Covenant taught me to be a thinking Christian. My education at Covenant was not only rich in factual knowledge (and I did learn A LOT of things), but it focused on independent analytical thinking and faith integration. I learned how to integrate the gospel into my daily life and vocation, how to glorify God by enjoying Him and His creative work. Covenant gave me a love and thirst for good things, a delight in God’s redeeming work in the world. Now, as a student and teacher, I am blessed with an educational background that more-than-sufficiently prepared me for the rigors of graduate academia and instilled in me a deep sense of calling.

I would not have continued my education in English if I had not attended Covenant. English departments across the country are in the midst of identity crisis, unsure of their social and cultural significance. At Covenant, however, there is a deep respect for literature and language. Professors demonstrate to students the deep, soulful significance of the literary act as an echo of God’s creative work. I learned that God’s creation of all things through the Word testifies to the transformative power of language, and to its special significance to God as cosmic storyteller. Studying English at Covenant instilled in me a gospel-centered love and reverence for the written word and an enduring delight in stories, which have supported me even in the midst of current disciplinary anxieties. The things I learned at Covenant inspire and enliven my research and teaching on a daily basis.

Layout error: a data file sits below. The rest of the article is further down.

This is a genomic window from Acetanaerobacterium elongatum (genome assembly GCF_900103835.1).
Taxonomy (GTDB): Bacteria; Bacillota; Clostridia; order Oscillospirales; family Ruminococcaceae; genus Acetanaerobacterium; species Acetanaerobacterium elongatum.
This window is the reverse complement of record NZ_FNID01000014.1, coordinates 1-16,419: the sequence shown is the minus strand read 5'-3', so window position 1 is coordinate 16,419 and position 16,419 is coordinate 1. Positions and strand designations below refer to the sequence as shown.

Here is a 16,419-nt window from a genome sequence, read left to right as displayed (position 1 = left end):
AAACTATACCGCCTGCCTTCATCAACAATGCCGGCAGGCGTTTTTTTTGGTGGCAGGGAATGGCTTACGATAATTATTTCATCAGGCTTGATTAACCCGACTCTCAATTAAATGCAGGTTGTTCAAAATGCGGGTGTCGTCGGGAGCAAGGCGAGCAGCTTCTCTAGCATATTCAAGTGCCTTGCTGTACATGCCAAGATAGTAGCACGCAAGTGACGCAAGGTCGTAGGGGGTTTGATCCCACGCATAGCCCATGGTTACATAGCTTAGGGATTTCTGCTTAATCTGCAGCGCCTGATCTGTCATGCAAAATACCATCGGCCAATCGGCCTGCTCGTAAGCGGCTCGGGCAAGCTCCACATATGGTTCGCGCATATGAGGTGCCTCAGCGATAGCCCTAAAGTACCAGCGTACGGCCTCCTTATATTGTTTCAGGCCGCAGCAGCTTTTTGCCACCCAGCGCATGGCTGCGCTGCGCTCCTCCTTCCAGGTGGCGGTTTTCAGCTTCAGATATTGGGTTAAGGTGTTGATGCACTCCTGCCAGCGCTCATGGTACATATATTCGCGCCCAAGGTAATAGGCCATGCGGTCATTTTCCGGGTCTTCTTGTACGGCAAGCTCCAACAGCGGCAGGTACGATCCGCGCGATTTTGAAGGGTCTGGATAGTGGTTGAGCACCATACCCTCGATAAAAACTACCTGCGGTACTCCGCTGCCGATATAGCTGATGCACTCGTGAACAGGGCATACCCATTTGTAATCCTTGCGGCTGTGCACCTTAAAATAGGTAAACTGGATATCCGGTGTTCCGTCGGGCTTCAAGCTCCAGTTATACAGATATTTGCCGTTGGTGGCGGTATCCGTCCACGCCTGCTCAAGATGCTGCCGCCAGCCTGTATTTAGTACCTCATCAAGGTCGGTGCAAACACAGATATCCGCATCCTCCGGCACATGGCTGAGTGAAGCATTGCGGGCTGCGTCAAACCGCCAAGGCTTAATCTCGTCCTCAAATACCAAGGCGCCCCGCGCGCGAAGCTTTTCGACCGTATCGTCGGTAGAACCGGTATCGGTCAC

Tell us a little more about your church

North Shore has been our church family for nearly a decade (Dave attended as a student, and I began attending my senior year at Covenant). Dave and I are blessed to be a part of the worship ministry at North Shore, playing and singing on the worship team nearly every Sunday. Music, and worship specifically, has played a central role in my story, constantly reminding me of my weakness and of God’s enduring strength, goodness, and faithfulness. It’s a joy to share our gifts with God’s people through worship in song, and I am equally thankful for the Christ-centered vision of the Bible and the emphasis on God’s story that our pastors embrace. North Shore continues to be a community in which Dave and I feel appreciated, challenged, and encouraged as we seek to love and follow Jesus.

 

 


 

Randy Nabors
Allen Randy Nabors ’72

 

Current occupation

Pastor Emeritus of New City Fellowship, Senior Staff for Mission to North America, Coordinator of Urban & Mercy Ministries, Coordinator of the New City Network.

 

Family members

Wife, Joan ’71; sons: Michael, Garrett, Gyven, and Keren, with five grandchildren at this writing.

 

Church

New City Fellowship

 

What were you involved in while at Covenant?

Several things: I was mostly involved with ministry in a work called "The Third Street Sunday School," which eventually became New City Fellowship. Faculty, staff, and students went down each week to start this work and by my junior year I was sharing the preaching with the then dean of the college, Dr. William S. Barker. I was in the Chorale, I acted in several plays, I was in a music group started by James Ward called "The Black and Blues Band." I played soccer in my senior year.

 

What has your career path looked like since leaving Covenant?

I believed that God had called me to the ministry so I was preparing for that. I stayed in Chattanooga for a year after my graduation to preach in the mission work downtown. I also helped to organize a non-profit ministry known as Inner City Missions, Inc. in my senior year. Today this has merged with Hope For the Inner City. I went to Covenant Theological Seminary in St. Louis to earn an MDiv. While there I joined the Army Reserves to become an Army Chaplain, attending the chaplain basic officer course after my second and final year.